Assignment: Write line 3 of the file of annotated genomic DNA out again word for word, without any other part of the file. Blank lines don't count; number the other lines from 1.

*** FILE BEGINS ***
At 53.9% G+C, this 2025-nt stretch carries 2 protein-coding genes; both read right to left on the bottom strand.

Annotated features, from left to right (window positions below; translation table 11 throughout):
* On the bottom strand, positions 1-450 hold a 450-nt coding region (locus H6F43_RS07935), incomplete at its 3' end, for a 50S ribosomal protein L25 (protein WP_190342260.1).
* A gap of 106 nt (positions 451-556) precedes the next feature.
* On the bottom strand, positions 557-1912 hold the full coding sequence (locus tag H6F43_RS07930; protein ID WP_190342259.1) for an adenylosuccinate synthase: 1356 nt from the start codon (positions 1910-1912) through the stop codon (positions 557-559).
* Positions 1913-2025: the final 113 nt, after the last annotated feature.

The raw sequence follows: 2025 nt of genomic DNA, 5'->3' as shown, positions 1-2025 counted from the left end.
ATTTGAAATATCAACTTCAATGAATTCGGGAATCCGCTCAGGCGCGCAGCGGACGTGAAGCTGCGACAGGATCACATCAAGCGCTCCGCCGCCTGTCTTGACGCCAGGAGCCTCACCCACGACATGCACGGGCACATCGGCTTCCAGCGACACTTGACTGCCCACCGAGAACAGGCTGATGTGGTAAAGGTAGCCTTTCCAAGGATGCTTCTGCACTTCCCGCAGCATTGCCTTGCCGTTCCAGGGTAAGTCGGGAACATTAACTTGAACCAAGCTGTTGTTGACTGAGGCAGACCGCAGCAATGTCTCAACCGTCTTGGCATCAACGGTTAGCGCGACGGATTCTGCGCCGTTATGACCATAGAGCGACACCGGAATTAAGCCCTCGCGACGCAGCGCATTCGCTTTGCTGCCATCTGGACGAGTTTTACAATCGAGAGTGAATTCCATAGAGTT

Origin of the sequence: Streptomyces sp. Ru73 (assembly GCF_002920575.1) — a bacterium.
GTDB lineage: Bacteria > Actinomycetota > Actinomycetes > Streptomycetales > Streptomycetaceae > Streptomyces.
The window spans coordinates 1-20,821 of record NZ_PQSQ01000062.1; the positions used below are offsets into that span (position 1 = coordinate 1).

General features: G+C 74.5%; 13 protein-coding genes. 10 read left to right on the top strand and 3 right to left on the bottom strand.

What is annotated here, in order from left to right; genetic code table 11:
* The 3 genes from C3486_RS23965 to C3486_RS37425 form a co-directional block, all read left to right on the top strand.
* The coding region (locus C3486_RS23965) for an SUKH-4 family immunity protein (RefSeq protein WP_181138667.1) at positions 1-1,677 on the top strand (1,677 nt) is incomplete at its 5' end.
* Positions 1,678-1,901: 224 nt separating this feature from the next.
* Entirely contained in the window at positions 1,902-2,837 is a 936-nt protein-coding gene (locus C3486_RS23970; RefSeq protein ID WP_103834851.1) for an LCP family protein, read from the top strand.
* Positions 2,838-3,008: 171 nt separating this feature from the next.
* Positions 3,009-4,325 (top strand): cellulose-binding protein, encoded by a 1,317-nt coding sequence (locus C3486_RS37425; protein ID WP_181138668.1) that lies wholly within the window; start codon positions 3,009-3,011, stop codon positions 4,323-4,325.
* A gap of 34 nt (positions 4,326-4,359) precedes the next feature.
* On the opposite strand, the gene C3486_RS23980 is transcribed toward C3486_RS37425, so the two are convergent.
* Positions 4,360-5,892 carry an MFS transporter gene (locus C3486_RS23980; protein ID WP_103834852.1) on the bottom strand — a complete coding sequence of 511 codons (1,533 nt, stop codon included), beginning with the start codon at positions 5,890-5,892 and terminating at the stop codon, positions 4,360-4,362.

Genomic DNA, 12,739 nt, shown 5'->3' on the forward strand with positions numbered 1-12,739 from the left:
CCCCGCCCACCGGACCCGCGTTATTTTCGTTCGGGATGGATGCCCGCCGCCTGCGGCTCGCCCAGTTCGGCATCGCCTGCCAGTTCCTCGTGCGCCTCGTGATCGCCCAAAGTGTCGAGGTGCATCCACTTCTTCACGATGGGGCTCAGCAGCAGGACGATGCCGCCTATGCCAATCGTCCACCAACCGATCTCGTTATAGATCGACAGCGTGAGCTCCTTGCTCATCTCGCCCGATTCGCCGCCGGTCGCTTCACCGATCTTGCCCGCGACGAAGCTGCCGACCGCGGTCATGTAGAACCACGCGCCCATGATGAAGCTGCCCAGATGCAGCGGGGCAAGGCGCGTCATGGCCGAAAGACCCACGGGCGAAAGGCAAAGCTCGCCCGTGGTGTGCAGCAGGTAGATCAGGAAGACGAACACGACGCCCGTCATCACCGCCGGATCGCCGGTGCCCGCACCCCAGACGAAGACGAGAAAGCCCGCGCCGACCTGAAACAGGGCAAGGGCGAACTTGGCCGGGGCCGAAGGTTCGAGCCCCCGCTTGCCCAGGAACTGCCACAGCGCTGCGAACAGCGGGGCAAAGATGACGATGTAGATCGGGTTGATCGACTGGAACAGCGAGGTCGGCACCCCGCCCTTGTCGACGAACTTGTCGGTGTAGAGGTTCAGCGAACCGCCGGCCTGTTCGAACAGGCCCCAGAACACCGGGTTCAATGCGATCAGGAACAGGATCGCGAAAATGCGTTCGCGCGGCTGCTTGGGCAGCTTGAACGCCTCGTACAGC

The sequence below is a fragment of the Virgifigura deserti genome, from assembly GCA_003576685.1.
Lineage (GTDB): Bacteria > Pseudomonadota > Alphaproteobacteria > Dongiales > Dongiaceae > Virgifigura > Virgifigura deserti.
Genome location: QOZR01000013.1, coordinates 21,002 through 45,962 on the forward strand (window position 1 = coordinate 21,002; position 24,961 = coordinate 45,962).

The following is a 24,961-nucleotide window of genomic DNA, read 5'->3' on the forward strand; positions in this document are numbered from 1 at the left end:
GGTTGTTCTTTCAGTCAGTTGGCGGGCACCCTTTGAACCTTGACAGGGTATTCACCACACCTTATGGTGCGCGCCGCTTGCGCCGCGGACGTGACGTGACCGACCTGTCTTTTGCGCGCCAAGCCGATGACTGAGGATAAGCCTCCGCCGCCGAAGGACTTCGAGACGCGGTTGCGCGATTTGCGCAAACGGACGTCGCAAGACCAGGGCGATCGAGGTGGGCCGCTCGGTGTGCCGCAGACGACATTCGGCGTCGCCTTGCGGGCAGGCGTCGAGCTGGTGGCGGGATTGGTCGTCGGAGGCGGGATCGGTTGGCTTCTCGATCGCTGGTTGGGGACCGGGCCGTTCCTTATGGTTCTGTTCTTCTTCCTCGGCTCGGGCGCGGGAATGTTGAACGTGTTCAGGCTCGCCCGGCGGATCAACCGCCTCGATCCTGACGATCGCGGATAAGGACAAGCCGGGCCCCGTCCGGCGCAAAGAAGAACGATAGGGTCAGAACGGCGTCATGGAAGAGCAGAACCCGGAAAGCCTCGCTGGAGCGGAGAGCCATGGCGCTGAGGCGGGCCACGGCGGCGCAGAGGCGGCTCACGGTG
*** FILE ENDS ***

* On the bottom strand, positions 1-450 hold a 450-nt coding region (locus H6F43_RS07935), incomplete at its 3' end, for a 50S ribosomal protein L25 (protein WP_190342260.1).